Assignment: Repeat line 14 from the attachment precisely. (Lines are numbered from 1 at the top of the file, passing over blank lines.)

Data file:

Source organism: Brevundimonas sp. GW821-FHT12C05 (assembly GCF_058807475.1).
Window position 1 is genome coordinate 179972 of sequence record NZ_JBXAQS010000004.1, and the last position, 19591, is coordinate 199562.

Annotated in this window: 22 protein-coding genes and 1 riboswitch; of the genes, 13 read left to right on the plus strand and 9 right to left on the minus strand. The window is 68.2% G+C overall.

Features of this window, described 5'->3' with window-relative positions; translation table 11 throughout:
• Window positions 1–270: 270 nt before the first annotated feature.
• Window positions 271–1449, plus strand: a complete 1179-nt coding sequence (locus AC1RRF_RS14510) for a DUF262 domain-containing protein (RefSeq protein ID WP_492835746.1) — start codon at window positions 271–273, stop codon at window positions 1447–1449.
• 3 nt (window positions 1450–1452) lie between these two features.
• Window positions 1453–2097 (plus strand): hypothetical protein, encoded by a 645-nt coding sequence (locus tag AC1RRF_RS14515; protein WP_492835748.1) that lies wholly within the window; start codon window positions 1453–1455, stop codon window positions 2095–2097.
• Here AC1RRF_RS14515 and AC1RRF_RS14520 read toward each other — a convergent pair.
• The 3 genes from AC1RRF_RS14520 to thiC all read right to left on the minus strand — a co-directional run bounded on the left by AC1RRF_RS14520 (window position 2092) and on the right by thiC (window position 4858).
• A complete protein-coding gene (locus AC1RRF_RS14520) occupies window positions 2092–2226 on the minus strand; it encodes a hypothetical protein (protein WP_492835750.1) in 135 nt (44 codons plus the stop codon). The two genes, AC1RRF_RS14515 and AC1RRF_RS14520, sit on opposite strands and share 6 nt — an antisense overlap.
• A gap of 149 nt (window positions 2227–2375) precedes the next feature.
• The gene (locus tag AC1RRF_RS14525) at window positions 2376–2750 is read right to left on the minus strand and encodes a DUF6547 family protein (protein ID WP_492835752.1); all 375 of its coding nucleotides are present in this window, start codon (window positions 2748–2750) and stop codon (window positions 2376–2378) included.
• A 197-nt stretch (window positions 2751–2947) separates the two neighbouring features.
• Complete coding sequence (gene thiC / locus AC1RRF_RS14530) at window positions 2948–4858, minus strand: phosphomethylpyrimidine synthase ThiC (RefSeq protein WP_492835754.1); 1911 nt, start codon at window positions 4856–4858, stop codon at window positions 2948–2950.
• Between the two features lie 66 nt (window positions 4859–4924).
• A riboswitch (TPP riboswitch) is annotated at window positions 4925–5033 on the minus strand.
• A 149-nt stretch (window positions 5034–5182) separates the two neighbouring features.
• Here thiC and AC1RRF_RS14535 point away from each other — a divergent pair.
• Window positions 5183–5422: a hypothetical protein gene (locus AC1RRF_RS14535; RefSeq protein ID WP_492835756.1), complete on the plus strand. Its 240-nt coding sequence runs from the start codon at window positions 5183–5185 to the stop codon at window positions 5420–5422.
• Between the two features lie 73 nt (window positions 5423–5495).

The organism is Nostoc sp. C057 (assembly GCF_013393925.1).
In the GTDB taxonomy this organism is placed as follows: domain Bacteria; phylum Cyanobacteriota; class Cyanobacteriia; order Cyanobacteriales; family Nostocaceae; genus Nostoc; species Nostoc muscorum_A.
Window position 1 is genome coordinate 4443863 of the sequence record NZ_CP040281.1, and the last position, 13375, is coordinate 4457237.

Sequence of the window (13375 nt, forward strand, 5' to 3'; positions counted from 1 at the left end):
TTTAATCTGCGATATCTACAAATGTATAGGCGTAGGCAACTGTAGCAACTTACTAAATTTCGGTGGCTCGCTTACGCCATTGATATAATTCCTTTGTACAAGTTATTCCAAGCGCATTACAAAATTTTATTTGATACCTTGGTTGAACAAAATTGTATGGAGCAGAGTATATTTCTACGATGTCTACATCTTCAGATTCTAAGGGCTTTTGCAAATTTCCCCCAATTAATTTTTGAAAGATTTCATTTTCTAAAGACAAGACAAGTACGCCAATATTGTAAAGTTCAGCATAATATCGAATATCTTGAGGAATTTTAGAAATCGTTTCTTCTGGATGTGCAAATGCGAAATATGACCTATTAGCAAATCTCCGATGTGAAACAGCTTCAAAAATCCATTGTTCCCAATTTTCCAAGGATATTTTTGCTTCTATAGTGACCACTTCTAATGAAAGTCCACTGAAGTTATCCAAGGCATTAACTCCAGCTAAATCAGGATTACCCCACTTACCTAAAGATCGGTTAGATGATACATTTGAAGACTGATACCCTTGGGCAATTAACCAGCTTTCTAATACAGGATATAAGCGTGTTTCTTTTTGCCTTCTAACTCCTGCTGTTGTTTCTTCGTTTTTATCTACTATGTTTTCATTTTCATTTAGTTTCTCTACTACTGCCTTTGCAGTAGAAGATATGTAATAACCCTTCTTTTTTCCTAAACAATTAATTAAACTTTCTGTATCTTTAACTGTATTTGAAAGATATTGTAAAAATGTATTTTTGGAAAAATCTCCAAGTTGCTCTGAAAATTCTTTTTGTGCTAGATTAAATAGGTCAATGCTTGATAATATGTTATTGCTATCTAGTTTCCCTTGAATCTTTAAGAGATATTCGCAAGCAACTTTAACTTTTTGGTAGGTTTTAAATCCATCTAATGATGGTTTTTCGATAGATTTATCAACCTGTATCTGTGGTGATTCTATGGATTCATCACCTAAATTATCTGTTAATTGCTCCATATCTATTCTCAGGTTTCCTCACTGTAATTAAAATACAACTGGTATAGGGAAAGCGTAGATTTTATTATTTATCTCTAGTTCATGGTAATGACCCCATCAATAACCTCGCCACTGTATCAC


• A 197-nt stretch (window positions 2751–2947) separates the two neighbouring features.